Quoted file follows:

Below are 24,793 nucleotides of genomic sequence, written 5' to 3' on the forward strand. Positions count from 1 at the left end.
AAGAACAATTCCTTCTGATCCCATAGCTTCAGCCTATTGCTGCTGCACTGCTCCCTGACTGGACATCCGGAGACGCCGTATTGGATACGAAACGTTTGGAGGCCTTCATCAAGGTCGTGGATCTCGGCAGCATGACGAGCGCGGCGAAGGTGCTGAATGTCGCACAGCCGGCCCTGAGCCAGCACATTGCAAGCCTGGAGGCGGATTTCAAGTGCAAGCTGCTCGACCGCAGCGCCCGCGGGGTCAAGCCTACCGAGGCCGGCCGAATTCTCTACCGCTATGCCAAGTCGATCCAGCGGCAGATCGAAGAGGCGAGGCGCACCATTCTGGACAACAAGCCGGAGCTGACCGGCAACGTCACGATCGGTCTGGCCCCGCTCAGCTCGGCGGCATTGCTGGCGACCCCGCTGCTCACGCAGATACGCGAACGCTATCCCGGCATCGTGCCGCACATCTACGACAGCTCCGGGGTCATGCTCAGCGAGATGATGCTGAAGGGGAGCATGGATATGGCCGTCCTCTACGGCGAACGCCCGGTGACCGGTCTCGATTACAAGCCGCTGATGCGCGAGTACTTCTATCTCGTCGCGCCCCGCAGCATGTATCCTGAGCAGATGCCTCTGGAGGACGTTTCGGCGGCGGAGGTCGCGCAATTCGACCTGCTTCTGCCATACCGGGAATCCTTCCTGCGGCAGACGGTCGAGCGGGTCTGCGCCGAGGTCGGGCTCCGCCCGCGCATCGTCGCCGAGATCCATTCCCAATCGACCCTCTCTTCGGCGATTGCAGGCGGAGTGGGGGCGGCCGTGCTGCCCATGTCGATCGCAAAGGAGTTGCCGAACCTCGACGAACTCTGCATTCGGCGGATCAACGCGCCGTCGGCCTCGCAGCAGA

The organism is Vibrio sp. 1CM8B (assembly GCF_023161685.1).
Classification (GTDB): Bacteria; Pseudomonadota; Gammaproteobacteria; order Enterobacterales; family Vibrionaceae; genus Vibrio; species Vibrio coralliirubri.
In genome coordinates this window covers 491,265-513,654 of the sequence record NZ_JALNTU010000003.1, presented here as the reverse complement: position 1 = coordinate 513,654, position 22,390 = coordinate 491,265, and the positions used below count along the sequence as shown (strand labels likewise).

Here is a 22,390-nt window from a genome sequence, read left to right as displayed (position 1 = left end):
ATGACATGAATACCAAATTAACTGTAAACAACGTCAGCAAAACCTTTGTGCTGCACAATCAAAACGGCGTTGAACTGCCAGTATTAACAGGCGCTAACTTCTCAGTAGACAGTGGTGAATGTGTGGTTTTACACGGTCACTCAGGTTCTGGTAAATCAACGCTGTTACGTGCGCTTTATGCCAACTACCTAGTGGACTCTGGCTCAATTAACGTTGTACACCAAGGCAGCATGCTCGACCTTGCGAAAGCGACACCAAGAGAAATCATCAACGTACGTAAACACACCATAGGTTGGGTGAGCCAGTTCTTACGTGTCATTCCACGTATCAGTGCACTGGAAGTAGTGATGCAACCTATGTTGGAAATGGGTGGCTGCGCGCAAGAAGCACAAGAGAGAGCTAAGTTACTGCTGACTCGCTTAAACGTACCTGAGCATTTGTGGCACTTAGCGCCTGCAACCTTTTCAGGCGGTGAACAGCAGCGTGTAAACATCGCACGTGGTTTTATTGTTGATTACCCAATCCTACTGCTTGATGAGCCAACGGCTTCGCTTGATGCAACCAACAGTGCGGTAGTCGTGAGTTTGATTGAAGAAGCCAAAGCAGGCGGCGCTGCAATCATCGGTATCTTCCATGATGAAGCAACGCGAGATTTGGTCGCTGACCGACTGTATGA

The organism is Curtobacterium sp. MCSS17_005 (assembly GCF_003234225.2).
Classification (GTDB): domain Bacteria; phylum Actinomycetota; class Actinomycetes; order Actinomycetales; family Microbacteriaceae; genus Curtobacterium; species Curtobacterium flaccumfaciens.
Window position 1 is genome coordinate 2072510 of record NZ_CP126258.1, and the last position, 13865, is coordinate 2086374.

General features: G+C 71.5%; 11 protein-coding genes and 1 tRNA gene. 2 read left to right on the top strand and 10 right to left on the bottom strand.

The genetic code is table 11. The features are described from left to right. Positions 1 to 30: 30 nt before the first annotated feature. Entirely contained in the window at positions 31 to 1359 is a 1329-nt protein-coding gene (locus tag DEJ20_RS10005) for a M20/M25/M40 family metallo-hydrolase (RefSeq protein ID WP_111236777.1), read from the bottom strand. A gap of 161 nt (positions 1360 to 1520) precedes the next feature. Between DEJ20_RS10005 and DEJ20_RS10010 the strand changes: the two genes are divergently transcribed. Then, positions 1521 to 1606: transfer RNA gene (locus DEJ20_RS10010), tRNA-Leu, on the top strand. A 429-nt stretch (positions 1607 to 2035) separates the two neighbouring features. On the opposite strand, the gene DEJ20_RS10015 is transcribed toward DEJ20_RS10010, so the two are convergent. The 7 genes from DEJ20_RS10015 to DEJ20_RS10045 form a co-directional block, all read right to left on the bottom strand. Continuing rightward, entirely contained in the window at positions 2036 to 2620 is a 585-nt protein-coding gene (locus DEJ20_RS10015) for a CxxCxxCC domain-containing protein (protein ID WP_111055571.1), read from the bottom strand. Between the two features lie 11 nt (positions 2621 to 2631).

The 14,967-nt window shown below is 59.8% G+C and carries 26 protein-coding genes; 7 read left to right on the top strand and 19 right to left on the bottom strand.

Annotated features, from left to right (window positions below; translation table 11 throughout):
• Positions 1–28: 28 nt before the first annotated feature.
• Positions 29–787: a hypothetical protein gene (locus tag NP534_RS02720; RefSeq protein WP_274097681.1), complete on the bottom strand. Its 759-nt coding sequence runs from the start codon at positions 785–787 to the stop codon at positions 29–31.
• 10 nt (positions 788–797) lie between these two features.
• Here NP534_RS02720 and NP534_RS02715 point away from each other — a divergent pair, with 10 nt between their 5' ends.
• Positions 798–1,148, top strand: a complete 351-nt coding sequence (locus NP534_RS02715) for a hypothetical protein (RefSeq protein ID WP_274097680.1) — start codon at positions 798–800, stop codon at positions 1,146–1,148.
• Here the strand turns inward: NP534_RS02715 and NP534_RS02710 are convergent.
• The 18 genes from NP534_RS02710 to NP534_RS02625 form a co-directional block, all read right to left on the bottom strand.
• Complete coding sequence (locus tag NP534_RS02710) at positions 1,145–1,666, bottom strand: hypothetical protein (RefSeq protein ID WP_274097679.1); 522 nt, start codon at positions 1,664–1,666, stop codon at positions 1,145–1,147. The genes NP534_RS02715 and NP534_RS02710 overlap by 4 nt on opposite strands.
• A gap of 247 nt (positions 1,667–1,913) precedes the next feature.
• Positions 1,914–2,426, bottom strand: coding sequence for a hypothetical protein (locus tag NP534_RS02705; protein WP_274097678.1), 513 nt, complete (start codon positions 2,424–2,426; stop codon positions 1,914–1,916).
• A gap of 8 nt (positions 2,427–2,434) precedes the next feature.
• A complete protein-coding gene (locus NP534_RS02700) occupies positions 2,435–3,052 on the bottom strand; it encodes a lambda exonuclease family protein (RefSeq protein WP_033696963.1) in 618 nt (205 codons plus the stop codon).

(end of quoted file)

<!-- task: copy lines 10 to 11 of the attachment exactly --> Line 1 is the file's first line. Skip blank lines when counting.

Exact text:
Window position 1 is genome coordinate 2072510 of record NZ_CP126258.1, and the last position, 13865, is coordinate 2086374.

General features: G+C 71.5%; 11 protein-coding genes and 1 tRNA gene. 2 read left to right on the top strand and 10 right to left on the bottom strand.